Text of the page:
Written by Robert W. Staley, Gavin H. Finlayson, Preet K. Bell and Nathan J. Shaheen
On September 5, 2018, the Court of Appeal for Ontario released its decision in Lavender v Miller Bernstein LLP,1 overturning a summary judgment ruling that imposed significant liability on an auditor in previously unrecognized circumstances. In its decision, the Court of Appeal clarified the extent to which an auditor may be liable to parties other than its own client, and confirmed the increasingly high threshold for imposing broad liability on auditors in cases of pure economic loss.
Miller Bernstein was the auditor to Buckingham Securities, a securities dealer whose registration was suspended by the Ontario Securities Commission (OSC) in 2001 for failing to segregate investor assets and maintain a minimum level of net capital. Buckingham’s clients suffered losses when Buckingham failed. One of Buckingham’s clients, Barry Lavender, brought a class action against Miller Bernstein in 2005 on behalf of all persons who held an investment account with Buckingham when it was suspended.
Miller Bernstein’s role was to audit certain regulatory reports that Buckingham was required to file confidentially with the OSC. The audited reports were not provided or available to Buckingham’s clients. None of Buckingham’s clients relied upon the reports.
The class action was certified on consent in 2010. In 2016, the plaintiff moved for summary judgment. The key issue on summary judgment was whether Miller Bernstein owed a duty of care to the class members – its client’s clients.
At first instance, Justice Belobaba found that Miller Bernstein owed a duty of care to Buckingham’s clients.2 After citing Hercules Managements Ltd. v. Ernst & Young,3 Justice Belobaba reasoned that, although class members did not see the audited reports, the auditor “as a matter of simple justice” had a duty to be mindful of the class members, and the class members reasonably expected Miller Bernstein to provide accurate information to the OSC. The decision extended the auditor’s liability to third parties that were unaware of the auditor’s existence and did not rely on the auditor’s audit report.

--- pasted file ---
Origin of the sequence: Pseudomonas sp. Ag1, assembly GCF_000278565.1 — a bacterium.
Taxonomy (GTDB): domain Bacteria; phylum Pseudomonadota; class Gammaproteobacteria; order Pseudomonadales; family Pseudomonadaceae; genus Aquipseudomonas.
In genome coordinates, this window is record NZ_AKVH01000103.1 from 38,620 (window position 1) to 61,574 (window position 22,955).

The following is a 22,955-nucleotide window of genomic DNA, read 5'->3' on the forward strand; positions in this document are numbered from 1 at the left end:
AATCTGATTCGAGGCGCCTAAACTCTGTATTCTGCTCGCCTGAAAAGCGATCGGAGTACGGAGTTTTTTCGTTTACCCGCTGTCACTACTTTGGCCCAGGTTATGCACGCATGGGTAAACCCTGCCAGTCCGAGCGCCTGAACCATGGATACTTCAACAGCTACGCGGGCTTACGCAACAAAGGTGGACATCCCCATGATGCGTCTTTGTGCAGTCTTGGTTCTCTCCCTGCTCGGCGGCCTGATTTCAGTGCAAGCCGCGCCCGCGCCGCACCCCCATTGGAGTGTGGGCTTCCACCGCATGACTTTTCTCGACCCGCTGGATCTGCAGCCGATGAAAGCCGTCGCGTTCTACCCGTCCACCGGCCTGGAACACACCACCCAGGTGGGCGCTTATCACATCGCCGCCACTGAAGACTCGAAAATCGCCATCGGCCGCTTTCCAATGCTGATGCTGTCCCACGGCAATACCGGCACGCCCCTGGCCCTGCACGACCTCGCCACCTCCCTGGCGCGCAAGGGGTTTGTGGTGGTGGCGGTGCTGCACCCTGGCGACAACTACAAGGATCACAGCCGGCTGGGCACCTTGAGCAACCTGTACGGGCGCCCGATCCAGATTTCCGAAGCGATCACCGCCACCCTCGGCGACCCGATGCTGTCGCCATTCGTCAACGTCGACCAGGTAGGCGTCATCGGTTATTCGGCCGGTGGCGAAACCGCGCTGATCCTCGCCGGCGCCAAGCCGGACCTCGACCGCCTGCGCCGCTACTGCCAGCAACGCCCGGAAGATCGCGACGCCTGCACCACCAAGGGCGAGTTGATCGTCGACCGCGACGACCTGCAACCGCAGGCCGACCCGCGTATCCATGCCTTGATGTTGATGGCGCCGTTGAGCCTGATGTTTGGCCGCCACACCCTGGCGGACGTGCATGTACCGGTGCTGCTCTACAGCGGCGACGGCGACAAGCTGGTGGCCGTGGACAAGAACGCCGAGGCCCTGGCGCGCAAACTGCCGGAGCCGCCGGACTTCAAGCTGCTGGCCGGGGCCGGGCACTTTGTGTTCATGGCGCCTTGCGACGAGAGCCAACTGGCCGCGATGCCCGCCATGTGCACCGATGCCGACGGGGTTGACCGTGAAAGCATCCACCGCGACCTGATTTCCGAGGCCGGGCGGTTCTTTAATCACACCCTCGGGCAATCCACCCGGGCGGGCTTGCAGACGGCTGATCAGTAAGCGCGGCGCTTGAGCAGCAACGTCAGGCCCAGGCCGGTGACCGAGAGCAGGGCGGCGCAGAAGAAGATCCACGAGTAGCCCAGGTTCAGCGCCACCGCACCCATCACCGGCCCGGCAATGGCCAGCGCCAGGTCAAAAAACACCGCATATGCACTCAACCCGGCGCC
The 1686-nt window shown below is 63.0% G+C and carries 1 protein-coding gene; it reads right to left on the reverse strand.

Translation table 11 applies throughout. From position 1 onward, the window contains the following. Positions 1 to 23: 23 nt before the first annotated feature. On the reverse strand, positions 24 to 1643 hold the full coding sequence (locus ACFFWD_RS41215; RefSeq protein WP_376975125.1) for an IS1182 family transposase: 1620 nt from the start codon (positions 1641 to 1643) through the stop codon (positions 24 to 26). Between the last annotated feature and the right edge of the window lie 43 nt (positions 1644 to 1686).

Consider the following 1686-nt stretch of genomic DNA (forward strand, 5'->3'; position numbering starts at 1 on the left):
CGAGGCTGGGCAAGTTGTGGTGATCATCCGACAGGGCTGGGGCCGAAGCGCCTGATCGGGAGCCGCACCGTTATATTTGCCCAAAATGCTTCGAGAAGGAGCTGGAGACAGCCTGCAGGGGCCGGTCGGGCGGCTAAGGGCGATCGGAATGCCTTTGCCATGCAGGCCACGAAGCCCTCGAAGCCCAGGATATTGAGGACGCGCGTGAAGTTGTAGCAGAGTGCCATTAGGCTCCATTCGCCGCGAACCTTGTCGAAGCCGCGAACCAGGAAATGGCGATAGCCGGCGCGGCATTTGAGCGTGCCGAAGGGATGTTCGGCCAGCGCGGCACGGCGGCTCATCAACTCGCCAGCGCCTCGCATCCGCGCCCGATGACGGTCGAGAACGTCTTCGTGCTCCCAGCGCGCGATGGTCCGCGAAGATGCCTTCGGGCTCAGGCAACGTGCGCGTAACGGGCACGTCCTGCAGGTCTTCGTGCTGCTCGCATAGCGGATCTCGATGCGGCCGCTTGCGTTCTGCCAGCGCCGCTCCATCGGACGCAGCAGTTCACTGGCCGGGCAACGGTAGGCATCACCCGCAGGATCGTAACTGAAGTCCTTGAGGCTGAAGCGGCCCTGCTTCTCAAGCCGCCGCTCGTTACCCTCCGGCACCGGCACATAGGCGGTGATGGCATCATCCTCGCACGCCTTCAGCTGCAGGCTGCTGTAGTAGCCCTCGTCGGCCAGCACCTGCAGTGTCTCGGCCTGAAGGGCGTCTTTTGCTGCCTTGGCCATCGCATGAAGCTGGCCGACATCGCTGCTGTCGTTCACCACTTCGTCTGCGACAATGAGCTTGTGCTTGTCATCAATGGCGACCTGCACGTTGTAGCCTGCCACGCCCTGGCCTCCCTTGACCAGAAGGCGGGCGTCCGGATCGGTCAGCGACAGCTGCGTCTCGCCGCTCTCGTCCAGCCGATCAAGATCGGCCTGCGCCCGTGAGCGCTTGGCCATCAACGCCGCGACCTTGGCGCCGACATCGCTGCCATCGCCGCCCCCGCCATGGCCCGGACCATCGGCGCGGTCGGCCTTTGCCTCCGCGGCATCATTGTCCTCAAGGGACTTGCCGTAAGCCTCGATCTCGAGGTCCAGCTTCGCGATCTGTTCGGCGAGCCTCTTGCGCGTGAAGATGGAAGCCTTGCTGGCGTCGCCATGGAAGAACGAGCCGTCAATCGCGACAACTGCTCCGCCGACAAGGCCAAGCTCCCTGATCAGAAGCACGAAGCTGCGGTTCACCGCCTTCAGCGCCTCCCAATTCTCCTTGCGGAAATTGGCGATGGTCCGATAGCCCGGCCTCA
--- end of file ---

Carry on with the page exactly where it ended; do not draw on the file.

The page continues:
In a unanimous decision, the Court of Appeal overturned Justice Belobaba’s decision. The Court found that there was no duty of care, and granted summary judgment to Miller Bernstein, dismissing the plaintiff’s action in its entirety.
The Court of Appeal applied the framework for auditor’s liability from Hercules, as updated by the Supreme Court in 2017 in Deloitte & Touche v Livent Inc.4 In Livent, the Supreme Court affirmed and clarified the two-stage framework for determining whether there is a duty of care. At the first stage, the court must determine whether there is a prima facie duty of care, which exists where there is a “sufficiently close relationship between the plaintiff and the defendant.” In making this determination, the elements of “proximity” and “reasonable foreseeability” must be established. At the second stage of the analysis, if a prima facie duty of care is found, the court goes on to ask whether there are any residual policy considerations that may negate the duty of care.
The Court of Appeal’s analysis in Lavender focused on proximity. In doing so, it applied Livent, in which the Supreme Court indicated that in cases of pure economic loss arising from negligent misrepresentation or performance of a service, two factors are “determinative” of proximity: the scope of the defendant’s undertaking and the plaintiff’s reliance. On the facts before it, the Court of Appeal found that there could be no proximity between the auditor and the class members, and therefore no prima facie duty of care. It provided five main reasons for this conclusion:
- Miller Bernstein only undertook to audit reports that Buckingham filed confidentially with the OSC; it did not undertake to assist the class in making investment decisions. The limited scope of Miller Bernstein’s undertaking, and the lack of any direct connection between Miller Bernstein and the class, militated against proximity.
- The class members never saw the audited reports and there was admittedly no reliance by any class member on the audited reports.
- The motion judge’s finding was based in part on palpable and overriding errors of fact.In particular, Buckingham, and not Miller Bernstein, filed the reports with the OSC, and it was incorrect that Miller Bernstein had access to the names and account details of all class members. The facts as corrected further distanced Miller Bernstein from the class members.
- The statutory scheme in which Buckingham operated did not create a proximate relationship between Buckingham’s auditor and the class members.
- The Supreme Court has indicated that significant scrutiny is warranted when deciding whether to recognize a new duty of care in a claim for pure economic loss, which weighed against a finding of proximity in this case.
As the Court of Appeal held that proximity was not established, it did not consider reasonable foreseeability, as both elements must be established to find a prima facie duty of care. The Court of Appeal allowed Miller Bernstein’s appeal and dismissed the plaintiff’s action.
Lavender represents the Court of Appeal’s first opportunity to apply Livent to an auditor’s negligence claim. In doing so, the Court affirmed the high threshold in Livent that non-clients must meet when seeking to establish an auditor’s liability.